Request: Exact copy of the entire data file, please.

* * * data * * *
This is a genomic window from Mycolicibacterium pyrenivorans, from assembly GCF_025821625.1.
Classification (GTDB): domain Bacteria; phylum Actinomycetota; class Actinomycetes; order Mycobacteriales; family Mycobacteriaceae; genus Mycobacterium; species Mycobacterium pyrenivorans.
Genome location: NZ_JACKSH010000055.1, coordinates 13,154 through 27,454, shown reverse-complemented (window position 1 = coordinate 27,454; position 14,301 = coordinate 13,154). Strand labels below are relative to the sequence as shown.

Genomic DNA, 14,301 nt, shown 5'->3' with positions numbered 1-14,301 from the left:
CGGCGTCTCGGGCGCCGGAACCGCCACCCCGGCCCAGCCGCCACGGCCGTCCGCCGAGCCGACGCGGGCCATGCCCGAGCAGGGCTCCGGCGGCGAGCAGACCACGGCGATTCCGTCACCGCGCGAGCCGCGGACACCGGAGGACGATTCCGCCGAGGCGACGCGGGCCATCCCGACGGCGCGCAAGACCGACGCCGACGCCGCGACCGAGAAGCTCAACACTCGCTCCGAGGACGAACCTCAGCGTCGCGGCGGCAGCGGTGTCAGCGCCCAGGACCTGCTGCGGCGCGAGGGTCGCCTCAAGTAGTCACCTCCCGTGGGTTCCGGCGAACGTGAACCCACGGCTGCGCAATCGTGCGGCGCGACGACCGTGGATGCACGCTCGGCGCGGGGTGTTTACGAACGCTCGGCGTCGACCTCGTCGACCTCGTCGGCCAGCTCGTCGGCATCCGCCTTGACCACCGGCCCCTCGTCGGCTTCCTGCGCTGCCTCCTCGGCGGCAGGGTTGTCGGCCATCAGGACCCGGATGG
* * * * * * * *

This is a genomic window from Mycolicibacterium pyrenivorans, from assembly GCF_025821625.1.
Classification (GTDB): domain Bacteria; phylum Actinomycetota; class Actinomycetes; order Mycobacteriales; family Mycobacteriaceae; genus Mycobacterium; species Mycobacterium pyrenivorans.
Genome location: NZ_JACKSH010000055.1, coordinates 13,154 through 27,454, shown reverse-complemented (window position 1 = coordinate 27,454; position 14,301 = coordinate 13,154). Strand labels below are relative to the sequence as shown.

Genomic DNA, 14,301 nt, shown 5'->3' with positions numbered 1-14,301 from the left:
CGGCGTCTCGGGCGCCGGAACCGCCACCCCGGCCCAGCCGCCACGGCCGTCCGCCGAGCCGACGCGGGCCATGCCCGAGCAGGGCTCCGGCGGCGAGCAGACCACGGCGATTCCGTCACCGCGCGAGCCGCGGACACCGGAGGACGATTCCGCCGAGGCGACGCGGGCCATCCCGACGGCGCGCAAGACCGACGCCGACGCCGCGACCGAGAAGCTCAACACTCGCTCCGAGGACGAACCTCAGCGTCGCGGCGGCAGCGGTGTCAGCGCCCAGGACCTGCTGCGGCGCGAGGGTCGCCTCAAGTAGTCACCTCCCGTGGGTTCCGGCGAACGTGAACCCACGGCTGCGCAATCGTGCGGCGCGACGACCGTGGATGCACGCTCGGCGCGGGGTGTTTACGAACGCTCGGCGTCGACCTCGTCGACCTCGTCGGCCAGCTCGTCGGCATCCGCCTTGACCACCGGCCCCTCGTCGGCTTCCTGCGCTGCCTCCTCGGCGGCAGGGTTGTCGGCCATCAGGACCCGGATGG